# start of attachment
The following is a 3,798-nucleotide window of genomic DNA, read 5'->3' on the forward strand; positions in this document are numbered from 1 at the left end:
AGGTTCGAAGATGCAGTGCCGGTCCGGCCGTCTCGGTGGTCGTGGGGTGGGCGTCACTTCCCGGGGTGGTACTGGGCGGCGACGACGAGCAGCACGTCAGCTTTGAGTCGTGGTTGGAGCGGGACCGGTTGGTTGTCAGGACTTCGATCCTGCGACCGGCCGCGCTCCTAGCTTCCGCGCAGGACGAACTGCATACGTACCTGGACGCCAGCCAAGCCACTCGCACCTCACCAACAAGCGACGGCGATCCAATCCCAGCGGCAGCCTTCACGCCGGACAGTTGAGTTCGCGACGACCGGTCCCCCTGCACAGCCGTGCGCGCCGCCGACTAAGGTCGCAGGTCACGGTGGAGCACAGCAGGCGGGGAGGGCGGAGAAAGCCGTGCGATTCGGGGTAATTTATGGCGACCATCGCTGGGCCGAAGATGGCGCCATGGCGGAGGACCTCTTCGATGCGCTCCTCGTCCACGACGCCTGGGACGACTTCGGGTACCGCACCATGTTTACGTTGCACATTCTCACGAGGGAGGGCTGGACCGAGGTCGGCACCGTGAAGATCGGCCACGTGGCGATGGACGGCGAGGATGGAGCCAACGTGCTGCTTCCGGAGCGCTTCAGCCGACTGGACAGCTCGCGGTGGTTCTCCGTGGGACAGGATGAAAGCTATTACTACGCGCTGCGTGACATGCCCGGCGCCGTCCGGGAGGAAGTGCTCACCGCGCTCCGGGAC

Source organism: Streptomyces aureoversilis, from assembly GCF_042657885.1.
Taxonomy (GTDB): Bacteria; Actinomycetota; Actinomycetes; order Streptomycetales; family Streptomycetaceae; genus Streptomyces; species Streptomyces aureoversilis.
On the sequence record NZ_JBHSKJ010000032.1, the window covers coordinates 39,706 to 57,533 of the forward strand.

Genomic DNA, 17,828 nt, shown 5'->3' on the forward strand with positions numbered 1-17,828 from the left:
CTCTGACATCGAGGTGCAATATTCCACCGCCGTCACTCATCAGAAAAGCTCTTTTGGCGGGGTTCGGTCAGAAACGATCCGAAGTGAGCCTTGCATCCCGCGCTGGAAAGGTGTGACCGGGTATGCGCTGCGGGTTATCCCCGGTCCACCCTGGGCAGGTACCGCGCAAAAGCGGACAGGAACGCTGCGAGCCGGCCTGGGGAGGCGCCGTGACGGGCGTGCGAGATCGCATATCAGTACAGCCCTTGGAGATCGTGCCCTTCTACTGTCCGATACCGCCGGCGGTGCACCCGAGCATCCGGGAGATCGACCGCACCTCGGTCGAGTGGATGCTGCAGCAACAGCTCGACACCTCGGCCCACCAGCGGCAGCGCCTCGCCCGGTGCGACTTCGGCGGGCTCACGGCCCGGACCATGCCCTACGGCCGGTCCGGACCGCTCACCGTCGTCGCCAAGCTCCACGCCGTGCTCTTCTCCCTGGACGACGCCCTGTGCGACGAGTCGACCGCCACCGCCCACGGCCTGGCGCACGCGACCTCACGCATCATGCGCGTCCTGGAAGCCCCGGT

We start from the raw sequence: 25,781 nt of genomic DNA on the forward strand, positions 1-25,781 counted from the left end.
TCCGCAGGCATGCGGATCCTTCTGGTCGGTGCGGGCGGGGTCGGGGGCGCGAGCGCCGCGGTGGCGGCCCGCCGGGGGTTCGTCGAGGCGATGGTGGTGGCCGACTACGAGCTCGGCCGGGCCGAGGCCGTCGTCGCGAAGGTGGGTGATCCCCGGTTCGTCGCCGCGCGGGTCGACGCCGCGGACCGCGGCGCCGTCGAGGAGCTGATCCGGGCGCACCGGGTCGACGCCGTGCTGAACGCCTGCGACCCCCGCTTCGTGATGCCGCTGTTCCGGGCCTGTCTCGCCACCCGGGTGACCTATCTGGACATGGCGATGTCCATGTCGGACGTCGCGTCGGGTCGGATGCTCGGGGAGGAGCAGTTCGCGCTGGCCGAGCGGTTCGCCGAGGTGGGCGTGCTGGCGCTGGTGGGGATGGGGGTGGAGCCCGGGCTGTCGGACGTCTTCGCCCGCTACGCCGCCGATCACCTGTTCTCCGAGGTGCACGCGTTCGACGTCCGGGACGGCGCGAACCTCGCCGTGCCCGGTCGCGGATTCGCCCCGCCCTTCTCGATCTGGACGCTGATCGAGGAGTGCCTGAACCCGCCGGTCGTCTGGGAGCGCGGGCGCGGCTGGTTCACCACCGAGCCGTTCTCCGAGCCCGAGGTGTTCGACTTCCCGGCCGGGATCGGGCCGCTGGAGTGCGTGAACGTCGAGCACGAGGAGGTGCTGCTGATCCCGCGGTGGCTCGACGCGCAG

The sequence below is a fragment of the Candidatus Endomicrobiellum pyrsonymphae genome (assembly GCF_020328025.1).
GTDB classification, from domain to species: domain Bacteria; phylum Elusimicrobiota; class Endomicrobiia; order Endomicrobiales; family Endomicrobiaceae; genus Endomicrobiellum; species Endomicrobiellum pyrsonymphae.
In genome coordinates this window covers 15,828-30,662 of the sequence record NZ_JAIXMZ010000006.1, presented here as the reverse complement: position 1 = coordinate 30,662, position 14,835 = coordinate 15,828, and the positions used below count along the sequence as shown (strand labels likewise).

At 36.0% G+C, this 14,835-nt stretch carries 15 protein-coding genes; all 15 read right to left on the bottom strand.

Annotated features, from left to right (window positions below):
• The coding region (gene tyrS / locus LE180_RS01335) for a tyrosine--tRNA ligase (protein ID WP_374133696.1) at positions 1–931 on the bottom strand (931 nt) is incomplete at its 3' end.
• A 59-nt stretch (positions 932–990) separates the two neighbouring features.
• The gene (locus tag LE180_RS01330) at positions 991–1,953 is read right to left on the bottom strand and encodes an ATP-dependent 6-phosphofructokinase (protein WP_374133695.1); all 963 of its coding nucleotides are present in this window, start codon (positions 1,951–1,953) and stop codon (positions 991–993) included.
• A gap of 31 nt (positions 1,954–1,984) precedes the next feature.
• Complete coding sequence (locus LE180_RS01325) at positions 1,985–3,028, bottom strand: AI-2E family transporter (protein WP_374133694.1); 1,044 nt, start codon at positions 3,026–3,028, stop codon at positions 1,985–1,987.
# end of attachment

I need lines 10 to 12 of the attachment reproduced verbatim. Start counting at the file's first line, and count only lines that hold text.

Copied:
The sequence below is a fragment of the Candidatus Endomicrobiellum pyrsonymphae genome (assembly GCF_020328025.1).
GTDB classification, from domain to species: domain Bacteria; phylum Elusimicrobiota; class Endomicrobiia; order Endomicrobiales; family Endomicrobiaceae; genus Endomicrobiellum; species Endomicrobiellum pyrsonymphae.
In genome coordinates this window covers 15,828-30,662 of the sequence record NZ_JAIXMZ010000006.1, presented here as the reverse complement: position 1 = coordinate 30,662, position 14,835 = coordinate 15,828, and the positions used below count along the sequence as shown (strand labels likewise).